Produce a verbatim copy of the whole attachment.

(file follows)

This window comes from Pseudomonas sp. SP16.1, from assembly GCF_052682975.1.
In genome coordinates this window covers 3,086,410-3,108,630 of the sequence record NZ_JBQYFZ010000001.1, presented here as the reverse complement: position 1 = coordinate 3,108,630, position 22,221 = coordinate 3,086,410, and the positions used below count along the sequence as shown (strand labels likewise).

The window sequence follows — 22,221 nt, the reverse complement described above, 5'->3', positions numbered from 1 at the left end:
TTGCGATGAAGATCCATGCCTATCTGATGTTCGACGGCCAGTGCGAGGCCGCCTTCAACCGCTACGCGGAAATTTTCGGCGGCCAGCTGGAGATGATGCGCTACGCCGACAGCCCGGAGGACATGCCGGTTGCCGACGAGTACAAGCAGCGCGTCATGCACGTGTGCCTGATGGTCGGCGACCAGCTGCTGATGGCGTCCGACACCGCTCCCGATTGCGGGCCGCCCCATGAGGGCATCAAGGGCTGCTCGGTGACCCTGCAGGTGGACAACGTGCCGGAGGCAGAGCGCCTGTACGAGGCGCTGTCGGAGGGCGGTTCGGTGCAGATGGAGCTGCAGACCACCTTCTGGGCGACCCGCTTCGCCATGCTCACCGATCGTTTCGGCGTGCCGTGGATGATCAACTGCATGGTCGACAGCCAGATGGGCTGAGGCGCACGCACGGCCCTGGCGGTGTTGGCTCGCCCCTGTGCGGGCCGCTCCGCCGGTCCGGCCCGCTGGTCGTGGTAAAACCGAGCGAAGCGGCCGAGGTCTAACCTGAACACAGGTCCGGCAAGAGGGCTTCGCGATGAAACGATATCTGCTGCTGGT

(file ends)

This window comes from Pseudomonas sp. SP16.1, from assembly GCF_052682975.1.
In genome coordinates this window covers 3,086,410-3,108,630 of the sequence record NZ_JBQYFZ010000001.1, presented here as the reverse complement: position 1 = coordinate 3,108,630, position 22,221 = coordinate 3,086,410, and the positions used below count along the sequence as shown (strand labels likewise).

The window sequence follows — 22,221 nt, the reverse complement described above, 5'->3', positions numbered from 1 at the left end:
TTGCGATGAAGATCCATGCCTATCTGATGTTCGACGGCCAGTGCGAGGCCGCCTTCAACCGCTACGCGGAAATTTTCGGCGGCCAGCTGGAGATGATGCGCTACGCCGACAGCCCGGAGGACATGCCGGTTGCCGACGAGTACAAGCAGCGCGTCATGCACGTGTGCCTGATGGTCGGCGACCAGCTGCTGATGGCGTCCGACACCGCTCCCGATTGCGGGCCGCCCCATGAGGGCATCAAGGGCTGCTCGGTGACCCTGCAGGTGGACAACGTGCCGGAGGCAGAGCGCCTGTACGAGGCGCTGTCGGAGGGCGGTTCGGTGCAGATGGAGCTGCAGACCACCTTCTGGGCGACCCGCTTCGCCATGCTCACCGATCGTTTCGGCGTGCCGTGGATGATCAACTGCATGGTCGACAGCCAGATGGGCTGAGGCGCACGCACGGCCCTGGCGGTGTTGGCTCGCCCCTGTGCGGGCCGCTCCGCCGGTCCGGCCCGCTGGTCGTGGTAAAACCGAGCGAAGCGGCCGAGGTCTAACCTGAACACAGGTCCGGCAAGAGGGCTTCGCGATGAAACGATATCTGCTGCTGGT